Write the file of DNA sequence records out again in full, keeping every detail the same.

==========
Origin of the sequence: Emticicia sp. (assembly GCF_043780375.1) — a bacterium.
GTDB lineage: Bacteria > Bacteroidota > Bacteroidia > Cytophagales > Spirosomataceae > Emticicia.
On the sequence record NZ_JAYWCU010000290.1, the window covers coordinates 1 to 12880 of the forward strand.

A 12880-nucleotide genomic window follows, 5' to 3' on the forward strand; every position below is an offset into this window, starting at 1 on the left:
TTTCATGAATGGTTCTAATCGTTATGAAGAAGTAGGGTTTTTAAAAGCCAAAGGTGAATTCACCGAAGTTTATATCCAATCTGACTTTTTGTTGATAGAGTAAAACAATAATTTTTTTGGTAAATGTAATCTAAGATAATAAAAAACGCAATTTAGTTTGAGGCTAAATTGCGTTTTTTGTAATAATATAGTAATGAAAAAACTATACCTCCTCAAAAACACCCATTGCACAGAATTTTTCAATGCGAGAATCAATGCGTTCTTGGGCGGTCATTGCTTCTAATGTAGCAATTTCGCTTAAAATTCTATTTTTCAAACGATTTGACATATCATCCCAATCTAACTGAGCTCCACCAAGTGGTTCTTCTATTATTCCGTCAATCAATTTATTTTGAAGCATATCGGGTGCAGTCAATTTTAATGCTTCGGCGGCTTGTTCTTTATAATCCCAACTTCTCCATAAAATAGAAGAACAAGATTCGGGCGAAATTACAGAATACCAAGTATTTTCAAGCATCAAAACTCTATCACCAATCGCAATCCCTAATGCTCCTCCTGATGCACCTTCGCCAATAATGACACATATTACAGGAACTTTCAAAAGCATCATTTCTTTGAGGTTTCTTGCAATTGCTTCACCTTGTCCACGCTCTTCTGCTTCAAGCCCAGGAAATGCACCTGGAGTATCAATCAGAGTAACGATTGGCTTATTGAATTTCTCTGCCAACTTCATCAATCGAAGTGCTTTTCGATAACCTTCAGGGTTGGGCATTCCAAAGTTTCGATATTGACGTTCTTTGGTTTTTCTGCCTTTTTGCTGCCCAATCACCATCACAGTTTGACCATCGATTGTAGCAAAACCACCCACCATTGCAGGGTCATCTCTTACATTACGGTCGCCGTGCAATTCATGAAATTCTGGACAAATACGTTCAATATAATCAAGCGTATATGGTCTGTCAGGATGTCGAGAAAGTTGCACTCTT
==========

Origin of the sequence: Emticicia sp. (assembly GCF_043780375.1) — a bacterium.
GTDB lineage: Bacteria > Bacteroidota > Bacteroidia > Cytophagales > Spirosomataceae > Emticicia.
On the sequence record NZ_JAYWCU010000290.1, the window covers coordinates 1 to 12880 of the forward strand.

A 12880-nucleotide genomic window follows, 5' to 3' on the forward strand; every position below is an offset into this window, starting at 1 on the left:
TTTCATGAATGGTTCTAATCGTTATGAAGAAGTAGGGTTTTTAAAAGCCAAAGGTGAATTCACCGAAGTTTATATCCAATCTGACTTTTTGTTGATAGAGTAAAACAATAATTTTTTTGGTAAATGTAATCTAAGATAATAAAAAACGCAATTTAGTTTGAGGCTAAATTGCGTTTTTTGTAATAATATAGTAATGAAAAAACTATACCTCCTCAAAAACACCCATTGCACAGAATTTTTCAATGCGAGAATCAATGCGTTCTTGGGCGGTCATTGCTTCTAATGTAGCAATTTCGCTTAAAATTCTATTTTTCAAACGATTTGACATATCATCCCAATCTAACTGAGCTCCACCAAGTGGTTCTTCTATTATTCCGTCAATCAATTTATTTTGAAGCATATCGGGTGCAGTCAATTTTAATGCTTCGGCGGCTTGTTCTTTATAATCCCAACTTCTCCATAAAATAGAAGAACAAGATTCGGGCGAAATTACAGAATACCAAGTATTTTCAAGCATCAAAACTCTATCACCAATCGCAATCCCTAATGCTCCTCCTGATGCACCTTCGCCAATAATGACACATATTACAGGAACTTTCAAAAGCATCATTTCTTTGAGGTTTCTTGCAATTGCTTCACCTTGTCCACGCTCTTCTGCTTCAAGCCCAGGAAATGCACCTGGAGTATCAATCAGAGTAACGATTGGCTTATTGAATTTCTCTGCCAACTTCATCAATCGAAGTGCTTTTCGATAACCTTCAGGGTTGGGCATTCCAAAGTTTCGATATTGACGTTCTTTGGTTTTTCTGCCTTTTTGCTGCCCAATCACCATCACAGTTTGACCATCGATTGTAGCAAAACCACCCACCATTGCAGGGTCATCTCTTACATTACGGTCGCCGTGCAATTCATGAAATTCTGGACAAATACGTTCAATATAATCAAGCGTATATGGTCTGTCAGGATGTCGAGAAAGTTGCACTCTT